Syrian Crisis

War in Syria: A catastrophe without end

After ten years of war, humanitarian aid in Syria and the neighbouring countries continues to be vital. Since the beginning of the crisis, Caritas Switzerland has implemented aid programmes amounting to 76 million Swiss francs and continues to support people displaced by the war and those affected by poverty. Every day, we are confronted with desperate need and know that action is urgently needed. That is why we appeal to Switzerland to increase its commitment in the crisis region and to recognise the 8,500 provisionally admitted Syrians as refugees.

 

15 March is the tenth anniversary of the start of the war in Syria, marking a sad milestone. The Syrian war is one of the greatest humanitarian disasters since the Second World War. Of the 21 million Syrians, more than 6.5 million have fled across the country’s borders, mainly to neighbouring countries. Lebanon is host to the largest proportion of refugees, around 1.5 million. Around one million Syrian refugees have reached Europe. Just over six million people are internally displaced within Syria, many of whom have had to flee several times.

In Syria, more than half of the working-age population is unemployed, and around 80 per cent of the population live in poverty. The state education system barely functions and leaves children and young people without educational prospects. So the humanitarian situation is still desperate: for eleven million Syrians, humanitarian aid is vital for daily survival. Returning to Syria remains impossible, due to the omnipresent destruction, the dire basic services and the danger of displacement and violence. The Syrian refugees, but also the indigenous population in the structurally weak neighbouring countries such as Jordan and Lebanon, are suffering greatly from the consequences of the Syrian crisis and fear a collapse of the social support systems.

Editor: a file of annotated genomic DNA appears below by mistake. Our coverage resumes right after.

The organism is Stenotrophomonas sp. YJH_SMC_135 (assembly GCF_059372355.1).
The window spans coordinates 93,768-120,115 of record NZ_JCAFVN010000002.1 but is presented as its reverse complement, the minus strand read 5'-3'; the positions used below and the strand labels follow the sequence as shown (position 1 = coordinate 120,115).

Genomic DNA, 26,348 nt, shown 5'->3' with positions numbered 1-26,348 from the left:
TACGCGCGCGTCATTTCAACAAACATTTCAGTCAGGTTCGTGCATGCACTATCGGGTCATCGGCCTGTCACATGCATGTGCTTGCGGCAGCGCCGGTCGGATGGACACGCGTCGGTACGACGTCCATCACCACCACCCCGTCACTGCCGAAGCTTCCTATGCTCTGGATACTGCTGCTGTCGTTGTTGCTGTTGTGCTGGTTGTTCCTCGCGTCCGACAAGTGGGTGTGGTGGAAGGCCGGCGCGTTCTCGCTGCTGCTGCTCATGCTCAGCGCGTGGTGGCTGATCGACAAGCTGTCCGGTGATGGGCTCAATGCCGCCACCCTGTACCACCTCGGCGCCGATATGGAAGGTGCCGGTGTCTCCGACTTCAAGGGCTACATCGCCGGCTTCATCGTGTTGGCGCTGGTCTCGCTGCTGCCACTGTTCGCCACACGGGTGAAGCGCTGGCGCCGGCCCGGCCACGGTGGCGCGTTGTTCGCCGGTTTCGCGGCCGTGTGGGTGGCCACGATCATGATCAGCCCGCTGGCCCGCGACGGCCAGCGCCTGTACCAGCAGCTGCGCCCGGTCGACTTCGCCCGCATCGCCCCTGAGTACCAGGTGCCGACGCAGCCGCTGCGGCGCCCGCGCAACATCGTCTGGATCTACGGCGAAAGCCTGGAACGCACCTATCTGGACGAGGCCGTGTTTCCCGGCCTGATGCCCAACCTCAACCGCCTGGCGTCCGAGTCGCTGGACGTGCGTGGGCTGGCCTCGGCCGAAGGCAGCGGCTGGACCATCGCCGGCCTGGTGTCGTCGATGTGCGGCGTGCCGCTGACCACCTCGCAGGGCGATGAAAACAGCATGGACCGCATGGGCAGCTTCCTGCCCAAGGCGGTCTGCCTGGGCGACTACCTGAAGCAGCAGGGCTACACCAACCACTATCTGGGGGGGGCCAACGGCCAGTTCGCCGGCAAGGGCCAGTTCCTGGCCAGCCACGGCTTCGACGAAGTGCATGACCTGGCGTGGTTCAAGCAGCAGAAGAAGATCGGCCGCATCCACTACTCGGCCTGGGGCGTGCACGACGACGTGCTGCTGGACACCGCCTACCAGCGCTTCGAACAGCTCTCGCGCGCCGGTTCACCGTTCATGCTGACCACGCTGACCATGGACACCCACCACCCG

Caritas’ aid for Syrians displaced by the war

Since the outbreak of the war, Caritas Switzerland has implemented aid programmes amounting to more than 76 million Swiss francs in Syria and the neighbouring countries of Lebanon and Jordan. In addition to emergency aid and survival assistance, this includes educational measures for refugee children and measures to promote income generation and qualify people for the labour market. Since 2012, Caritas has reached a total of around 670,000 people with its aid measures. Since conditions in Syria still don’t allow the return of the refugees, and the needs for humanitarian aid in all sectors are still enormous, Caritas Switzerland continues to support people affected by poverty in Syria, but also in Lebanon and Jordan. Caritas is committed to combining emergency aid with long-term, sustainable support

 

Increase Switzerland’s humanitarian commitment

The international community must step up its commitment to lasting peace and reconstruction. Until then, there must be functioning humanitarian aid for the people in the crisis region. Emergency aid alone is not enough, however, because the war-stricken population needs prospects in the form of medium and long-term development aid. There is a great need for investment in education in particular. There are children in Syria who missed their entire schooling because of the war. Caritas calls on the Federal government to provide more funds for humanitarian and long-term development aid.

Recognise provisionally admitted Syrians as refugees

After ten years of war in Syria, around 20,000 people from Syria are living in Switzerland. Almost half – namely 8,500 people – have not been granted refugee status but have been only ‘temporarily admitted’ in Switzerland. This despite the fact that it was foreseeable early on that the refugees would not be able to return to their home country for a long time, if ever. Temporary admission means they have worse prospects of finding accommodation or suitable work and makes integration more difficult. To improve their conditions, Caritas demands from the Federal Council that the 8,500 persons be recognised as refugees as quickly as possible. Where closest family members have been torn apart, family reunions must be made possible through humanitarian visas. In addition, Switzerland should do more to ensure safe escape routes and increase the admission of resettlement refugees.

 

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